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article imageNew citizen science project launches in the U.K.

By Tim Sandle     May 18, 2015 in Science
London - A huge citizen science project, utilizing more than 850,000 volunteers, has recently expanded its reach to include projects across all of the U.K.
Open Air Laboratories (OPAL), already established in England, is being rolled out across Scotland, Wales and Northern Ireland. OPAL projects to date have collected data relating to pests, air pollution, and wildlife. The projects are key examples of 'citizen science.' Citizen science refers to scientific research conducted, in whole or in part, by amateur or non-professional scientists.
OPAL has been running since 2007. The aims are to encourage people to interact with nature and key environmental issues; provide a learning experience and promote people getting out of doors; and to collect valuable data to help professional scientists understand the state of the environment.
One key finding is that pests, such as the New Zealand flat worm, tend to spread from the south of England and towards the north. The invasive flatworm feeds on earthworms, and the loss of earthworms is bad for the soil.
One of the new projects concerns the horse chestnut leaf-mining moth. This moth has risen in numbers England and researchers are keen to find out if it has spread to Scotland or Northern Ireland. The caterpillar of the moth causes damage to trees. Another project concerns looking at water quality by counting the insects found around local ponds and streams.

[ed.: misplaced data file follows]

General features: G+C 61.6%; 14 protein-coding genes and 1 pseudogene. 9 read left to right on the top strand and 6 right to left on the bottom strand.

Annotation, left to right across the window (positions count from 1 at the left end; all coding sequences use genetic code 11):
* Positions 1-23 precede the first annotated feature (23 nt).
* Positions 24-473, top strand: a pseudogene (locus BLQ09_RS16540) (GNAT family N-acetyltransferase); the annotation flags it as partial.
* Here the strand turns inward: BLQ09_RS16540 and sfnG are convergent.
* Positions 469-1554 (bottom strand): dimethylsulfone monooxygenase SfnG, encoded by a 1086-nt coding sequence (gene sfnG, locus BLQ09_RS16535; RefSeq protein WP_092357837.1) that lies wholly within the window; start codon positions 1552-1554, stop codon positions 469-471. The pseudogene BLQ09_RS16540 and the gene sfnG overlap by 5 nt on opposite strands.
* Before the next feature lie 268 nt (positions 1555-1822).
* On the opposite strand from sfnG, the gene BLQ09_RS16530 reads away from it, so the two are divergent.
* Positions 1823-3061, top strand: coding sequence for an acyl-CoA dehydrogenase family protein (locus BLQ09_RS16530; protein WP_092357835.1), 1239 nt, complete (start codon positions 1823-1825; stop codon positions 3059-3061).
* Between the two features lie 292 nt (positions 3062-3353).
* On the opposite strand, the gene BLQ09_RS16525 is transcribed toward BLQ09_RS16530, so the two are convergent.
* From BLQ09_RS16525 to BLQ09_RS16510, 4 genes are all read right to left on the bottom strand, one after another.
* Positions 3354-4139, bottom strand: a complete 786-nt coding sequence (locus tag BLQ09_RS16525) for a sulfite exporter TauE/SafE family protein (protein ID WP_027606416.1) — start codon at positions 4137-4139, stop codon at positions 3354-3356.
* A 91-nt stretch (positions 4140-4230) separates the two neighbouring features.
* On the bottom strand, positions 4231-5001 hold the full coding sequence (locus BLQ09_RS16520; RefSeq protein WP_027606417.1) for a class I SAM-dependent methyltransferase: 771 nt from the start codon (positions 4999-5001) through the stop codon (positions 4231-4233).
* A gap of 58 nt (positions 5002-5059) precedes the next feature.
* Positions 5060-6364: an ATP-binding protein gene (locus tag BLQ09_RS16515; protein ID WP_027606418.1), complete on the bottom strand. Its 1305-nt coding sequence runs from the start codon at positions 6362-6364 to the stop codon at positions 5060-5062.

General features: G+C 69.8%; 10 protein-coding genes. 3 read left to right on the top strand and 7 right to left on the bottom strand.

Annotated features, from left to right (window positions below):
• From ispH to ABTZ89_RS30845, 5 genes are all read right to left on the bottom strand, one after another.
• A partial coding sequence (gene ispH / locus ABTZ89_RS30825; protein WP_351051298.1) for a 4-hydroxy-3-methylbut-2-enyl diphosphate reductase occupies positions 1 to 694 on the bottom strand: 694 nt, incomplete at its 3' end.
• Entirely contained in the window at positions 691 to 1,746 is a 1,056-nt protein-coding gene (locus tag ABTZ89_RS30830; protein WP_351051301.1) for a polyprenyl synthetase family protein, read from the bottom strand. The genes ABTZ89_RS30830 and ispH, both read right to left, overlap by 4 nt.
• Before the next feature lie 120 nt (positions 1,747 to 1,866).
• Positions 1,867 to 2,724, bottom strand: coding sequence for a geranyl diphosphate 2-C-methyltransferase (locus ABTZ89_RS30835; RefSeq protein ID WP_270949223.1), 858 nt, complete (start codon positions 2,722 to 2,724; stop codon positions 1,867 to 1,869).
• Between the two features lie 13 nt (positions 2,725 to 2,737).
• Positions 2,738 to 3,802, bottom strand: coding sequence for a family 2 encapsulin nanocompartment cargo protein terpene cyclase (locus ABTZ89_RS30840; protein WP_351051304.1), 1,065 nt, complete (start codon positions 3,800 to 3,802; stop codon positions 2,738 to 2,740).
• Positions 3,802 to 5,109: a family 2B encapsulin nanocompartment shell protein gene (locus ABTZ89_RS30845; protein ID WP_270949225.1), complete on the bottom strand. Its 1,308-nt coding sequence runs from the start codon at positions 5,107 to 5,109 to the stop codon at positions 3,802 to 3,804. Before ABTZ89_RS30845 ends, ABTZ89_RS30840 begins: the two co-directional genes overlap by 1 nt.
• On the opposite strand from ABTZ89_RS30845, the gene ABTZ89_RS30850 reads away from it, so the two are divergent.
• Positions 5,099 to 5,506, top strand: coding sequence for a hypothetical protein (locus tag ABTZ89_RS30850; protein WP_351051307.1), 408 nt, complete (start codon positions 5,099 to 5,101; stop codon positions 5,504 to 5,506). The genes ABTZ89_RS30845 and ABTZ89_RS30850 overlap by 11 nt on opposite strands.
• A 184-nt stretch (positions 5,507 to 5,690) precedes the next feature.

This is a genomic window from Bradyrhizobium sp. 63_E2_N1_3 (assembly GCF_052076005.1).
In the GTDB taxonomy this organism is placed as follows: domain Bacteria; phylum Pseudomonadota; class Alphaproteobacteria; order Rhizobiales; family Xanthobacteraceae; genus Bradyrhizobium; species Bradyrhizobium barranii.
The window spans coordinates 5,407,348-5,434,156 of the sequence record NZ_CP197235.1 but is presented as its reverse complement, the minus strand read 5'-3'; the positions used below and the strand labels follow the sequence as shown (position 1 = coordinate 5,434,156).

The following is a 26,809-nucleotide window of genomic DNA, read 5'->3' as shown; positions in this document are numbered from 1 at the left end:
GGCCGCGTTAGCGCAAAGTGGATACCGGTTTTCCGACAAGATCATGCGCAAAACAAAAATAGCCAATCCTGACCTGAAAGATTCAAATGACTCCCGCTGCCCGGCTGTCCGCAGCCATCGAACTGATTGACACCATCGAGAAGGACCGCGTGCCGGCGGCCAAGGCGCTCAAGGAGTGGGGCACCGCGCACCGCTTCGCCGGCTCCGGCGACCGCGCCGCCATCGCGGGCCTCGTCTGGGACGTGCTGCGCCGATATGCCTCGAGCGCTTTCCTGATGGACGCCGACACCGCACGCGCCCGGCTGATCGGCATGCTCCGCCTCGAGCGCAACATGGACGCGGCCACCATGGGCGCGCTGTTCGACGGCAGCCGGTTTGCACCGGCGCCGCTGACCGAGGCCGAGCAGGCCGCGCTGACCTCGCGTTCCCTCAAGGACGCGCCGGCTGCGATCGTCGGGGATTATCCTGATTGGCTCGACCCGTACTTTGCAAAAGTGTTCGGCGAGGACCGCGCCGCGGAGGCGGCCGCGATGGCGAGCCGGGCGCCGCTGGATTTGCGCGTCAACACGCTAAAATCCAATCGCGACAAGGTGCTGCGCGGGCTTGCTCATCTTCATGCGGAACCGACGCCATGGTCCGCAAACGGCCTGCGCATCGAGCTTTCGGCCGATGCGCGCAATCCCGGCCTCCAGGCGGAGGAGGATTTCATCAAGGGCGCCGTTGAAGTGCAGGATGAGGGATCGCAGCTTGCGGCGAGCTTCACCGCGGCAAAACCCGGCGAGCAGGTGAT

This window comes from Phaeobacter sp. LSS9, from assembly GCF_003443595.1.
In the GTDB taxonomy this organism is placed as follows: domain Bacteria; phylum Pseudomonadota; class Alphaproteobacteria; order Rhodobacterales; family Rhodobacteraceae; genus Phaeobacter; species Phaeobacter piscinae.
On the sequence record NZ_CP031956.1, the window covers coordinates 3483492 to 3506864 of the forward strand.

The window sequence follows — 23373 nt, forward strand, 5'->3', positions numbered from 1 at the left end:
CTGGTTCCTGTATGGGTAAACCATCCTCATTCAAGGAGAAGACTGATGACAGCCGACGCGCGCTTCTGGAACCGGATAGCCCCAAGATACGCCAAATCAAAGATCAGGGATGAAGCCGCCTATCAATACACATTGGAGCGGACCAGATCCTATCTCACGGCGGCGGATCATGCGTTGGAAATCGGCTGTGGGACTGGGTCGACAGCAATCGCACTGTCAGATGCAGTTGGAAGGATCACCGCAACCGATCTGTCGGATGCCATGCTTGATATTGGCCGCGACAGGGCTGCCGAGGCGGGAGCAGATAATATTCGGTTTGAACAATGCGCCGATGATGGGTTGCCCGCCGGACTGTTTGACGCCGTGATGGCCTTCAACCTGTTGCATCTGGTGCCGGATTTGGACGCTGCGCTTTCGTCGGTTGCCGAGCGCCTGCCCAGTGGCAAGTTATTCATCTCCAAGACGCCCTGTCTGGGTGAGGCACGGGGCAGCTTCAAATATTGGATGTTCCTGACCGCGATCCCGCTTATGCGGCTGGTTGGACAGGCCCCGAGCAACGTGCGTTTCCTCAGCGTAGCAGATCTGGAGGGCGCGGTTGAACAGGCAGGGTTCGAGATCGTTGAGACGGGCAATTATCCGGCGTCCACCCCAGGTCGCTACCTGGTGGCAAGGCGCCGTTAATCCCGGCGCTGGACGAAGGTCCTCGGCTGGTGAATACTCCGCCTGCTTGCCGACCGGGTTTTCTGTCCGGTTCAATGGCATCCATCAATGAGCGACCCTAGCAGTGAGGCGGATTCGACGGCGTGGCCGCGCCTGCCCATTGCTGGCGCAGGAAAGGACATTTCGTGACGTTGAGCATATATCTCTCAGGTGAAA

While citizen science is flourishing in the U.K., the situation has receded in the U.S., at least if Wyoming is anything to go by. Wyoming has, in essence, made citizen science a crime. The state has placed restrictions on people photographing the environment and then making any comments about any deterioration to the natural world.
There is better news in Canada. Nature Watch and the Toronto Zoo are encouraging Canadians to get into their backyards and local parks and contribute to scientific research through citizen science projects.
More about Citizen science, Nature, Wildlife, Exploration
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